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All right, draftniks. You know that Pewter Report is the undisputed king of Tampa Bay Buccaneers draft coverage. We’ve listed players, such as defensive end Gaines Adams (2007), linebacker Quincy Black (2007), wide receiver Maurice Stovall (2006), quarterback Bruce Gradkowski (2006), middle linebacker Barrett Ruud (2005), cornerback Torrie Cox (2003) – among others, at their respective positions in the Bucs’ Best Bets sections of Pewter Report’s annual Bucs Draft Preview.
As the 2008 NFL Draft approaches, Pewter Report’s resident draft expert, Scott Reynolds, has spent countless hours watching over 12 college games per week and scouting which prospects would look good wearing red and pewter next year. With over 500 college games to review dating back over the last four years and countless scouting contacts throughout the NFL, Reynolds is armed with the inside scoop needed to put together these scouting reports on players who might fit Tampa Bay’s schemes on offense and defense.
The casual football fan already has a good deal of knowledge on likely first-round draft prospects, such as LSU defensive tackle Glen Dorsey, Louisville quarterback Brian Brohm and Virginia defensive end Chris Long. The goal of these regular Pewter Insider features on PewterReport.com is to inform you about players that will likely go in rounds 2-7 that might help the Buccaneers.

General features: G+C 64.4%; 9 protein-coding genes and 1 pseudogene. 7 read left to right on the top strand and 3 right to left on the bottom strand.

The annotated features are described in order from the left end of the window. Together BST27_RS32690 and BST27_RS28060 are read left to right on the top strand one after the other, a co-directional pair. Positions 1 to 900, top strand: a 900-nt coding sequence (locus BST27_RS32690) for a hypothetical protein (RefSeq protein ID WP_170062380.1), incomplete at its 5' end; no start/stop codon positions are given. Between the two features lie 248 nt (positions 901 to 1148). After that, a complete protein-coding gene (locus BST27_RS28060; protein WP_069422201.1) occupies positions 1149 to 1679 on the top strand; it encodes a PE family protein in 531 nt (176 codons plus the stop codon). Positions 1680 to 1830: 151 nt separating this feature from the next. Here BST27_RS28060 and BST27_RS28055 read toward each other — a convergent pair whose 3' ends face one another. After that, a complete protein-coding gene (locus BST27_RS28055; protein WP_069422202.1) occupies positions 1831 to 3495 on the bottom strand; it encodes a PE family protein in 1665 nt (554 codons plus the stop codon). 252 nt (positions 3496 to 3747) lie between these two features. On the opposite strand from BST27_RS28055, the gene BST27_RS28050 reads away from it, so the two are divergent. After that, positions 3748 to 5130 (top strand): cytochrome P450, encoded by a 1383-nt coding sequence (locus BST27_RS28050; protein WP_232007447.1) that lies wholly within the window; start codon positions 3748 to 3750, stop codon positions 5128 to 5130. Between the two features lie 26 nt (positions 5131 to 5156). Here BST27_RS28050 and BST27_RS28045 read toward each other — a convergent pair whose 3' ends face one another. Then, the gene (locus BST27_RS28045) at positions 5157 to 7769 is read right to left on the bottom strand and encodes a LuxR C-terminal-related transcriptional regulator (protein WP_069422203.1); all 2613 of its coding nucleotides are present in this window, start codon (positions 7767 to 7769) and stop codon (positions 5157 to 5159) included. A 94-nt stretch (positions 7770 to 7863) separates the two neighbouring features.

Will one of these players wind up being the next Ruud, Stovall or Gradkowski? We’ll all find out next April when Tampa Bay is on the clock.
KANSAS STATE WR JORDY NELSON
VITAL STATS: Kansas State wide receiver Jordy Nelson is 6-foot-2 and weighs 213 pounds. He came to K-State as a walk-on safety from a small town called Riley, Kan. and switched to wide receiver during his sophomore year. Nelson has been timed in the 4.5’s in the 40-yard dash, but plays faster.
Nelson is the second-leading receiver in Division 1-A college football behind Texas Tech’s freshman sensation Michael Crabtree with 107 catches for 1,441 yards (13.5 avg.) and 10 touchdowns. He has also thrown two touchdown passes and returned two punts for scores.